NCCR LIVES researchers will analyze the life course of a few thousand people born between 1976 and 1996. Part of the sample will consist of young who have done their schooling in Switzerland and whose parents are from south-eastern Europe. A method of data collection not yet widespread in Switzerland will be tested.
From spring 2012, biographical questionnaires will begin to circulate in the three Swiss national languages to people between 15 and 35. The goal is to better understand the trajectories of young people today, and especially children of the second generation of immigrants. To create this sample, researchers at the National center for competence in research (NCCR) LIVES will resort to the network of the respondents in order to identify new people to interview.
A new method of data collection though the participants’ network
This study is a complement to data from the Swiss Household Panel (SHP). The latter, launched in 1999, is led by the Swiss Centre of Expertise in the Social Sciences FORS, with whom LIVES works. For the first time, the attention will be focused on young people, initially with particular interest for those whose parents are of Albanian culture, an important community in Switzerland but whose place in the Swiss society has been little investigated to date.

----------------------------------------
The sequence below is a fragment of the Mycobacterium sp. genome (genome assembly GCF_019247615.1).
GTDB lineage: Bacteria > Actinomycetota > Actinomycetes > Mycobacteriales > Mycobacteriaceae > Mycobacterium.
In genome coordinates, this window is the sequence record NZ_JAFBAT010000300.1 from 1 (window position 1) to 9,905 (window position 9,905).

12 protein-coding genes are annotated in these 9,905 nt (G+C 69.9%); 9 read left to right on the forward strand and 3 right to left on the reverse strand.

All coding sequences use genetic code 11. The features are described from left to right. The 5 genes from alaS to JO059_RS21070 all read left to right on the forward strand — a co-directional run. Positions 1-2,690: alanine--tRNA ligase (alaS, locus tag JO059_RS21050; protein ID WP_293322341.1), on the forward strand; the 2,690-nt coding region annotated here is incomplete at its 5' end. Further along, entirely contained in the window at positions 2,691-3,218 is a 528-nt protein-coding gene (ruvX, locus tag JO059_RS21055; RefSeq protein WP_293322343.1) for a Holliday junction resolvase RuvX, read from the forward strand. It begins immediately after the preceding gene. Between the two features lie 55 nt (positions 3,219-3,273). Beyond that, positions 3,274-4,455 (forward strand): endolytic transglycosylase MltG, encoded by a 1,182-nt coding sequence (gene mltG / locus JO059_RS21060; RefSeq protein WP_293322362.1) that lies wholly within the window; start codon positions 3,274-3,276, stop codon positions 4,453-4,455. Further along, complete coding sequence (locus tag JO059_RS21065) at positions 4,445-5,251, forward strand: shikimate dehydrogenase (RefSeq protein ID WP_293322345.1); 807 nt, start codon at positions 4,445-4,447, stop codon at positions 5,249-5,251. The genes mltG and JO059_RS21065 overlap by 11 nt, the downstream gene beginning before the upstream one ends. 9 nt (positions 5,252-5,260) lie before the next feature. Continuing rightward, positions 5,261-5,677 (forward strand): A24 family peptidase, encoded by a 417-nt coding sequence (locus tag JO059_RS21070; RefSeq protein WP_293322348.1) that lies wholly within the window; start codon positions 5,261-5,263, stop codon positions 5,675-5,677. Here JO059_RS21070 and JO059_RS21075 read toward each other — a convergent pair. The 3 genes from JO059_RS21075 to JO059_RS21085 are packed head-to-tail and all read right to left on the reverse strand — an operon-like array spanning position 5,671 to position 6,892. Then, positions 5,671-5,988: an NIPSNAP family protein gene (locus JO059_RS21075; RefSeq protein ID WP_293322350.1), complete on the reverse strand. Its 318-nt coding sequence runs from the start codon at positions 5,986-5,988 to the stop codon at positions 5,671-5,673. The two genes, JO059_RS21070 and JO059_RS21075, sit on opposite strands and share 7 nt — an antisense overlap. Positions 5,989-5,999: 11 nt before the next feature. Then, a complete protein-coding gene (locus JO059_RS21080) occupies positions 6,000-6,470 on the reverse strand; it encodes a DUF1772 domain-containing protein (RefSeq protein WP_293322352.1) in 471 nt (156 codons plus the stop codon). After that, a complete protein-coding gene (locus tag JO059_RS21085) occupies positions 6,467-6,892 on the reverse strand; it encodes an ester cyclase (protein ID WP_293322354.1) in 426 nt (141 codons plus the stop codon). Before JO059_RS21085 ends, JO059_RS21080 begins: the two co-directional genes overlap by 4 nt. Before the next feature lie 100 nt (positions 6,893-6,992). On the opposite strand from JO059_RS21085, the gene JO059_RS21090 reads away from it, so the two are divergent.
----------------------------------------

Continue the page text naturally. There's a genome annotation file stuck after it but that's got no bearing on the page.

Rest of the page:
"For the pilot phase of this investigation, we will test a method commonly used in the United States and Canada, but new in Switzerland. When we take a random sample of residents, ethnic minorities are underrepresented. Instead, we will start with 20 people and ask them to give us details of their social network, to form a group of 600 people by repeating this process several times”, says prof. Dario Spini, director of the NCCR LIVES.
The data collection will continue in 2013, extending to nearly 2000 young people across Switzerland and from all origins. The NCCR LIVES commissioned the survey institute M.I.S. Trend to conduct the interviews. To preserve confidentiality, the answers will be anonymous: the researchers only have access to data with no name, no address and no exact date of birth.
Crucial data for the future
The researchers are studying several aspects of the trajectories of respondents: places of residence, types of cohabitation, relationships, family, work, schooling, health. As in all LIVES projects based on a longitudinal study of the life course, key events, the break points and factors related to the possible development of a vulnerability and resources to overcome it will be studied. A series of qualitative interviews will also be conducted by LIVES researchers to investigate further certain trajectories.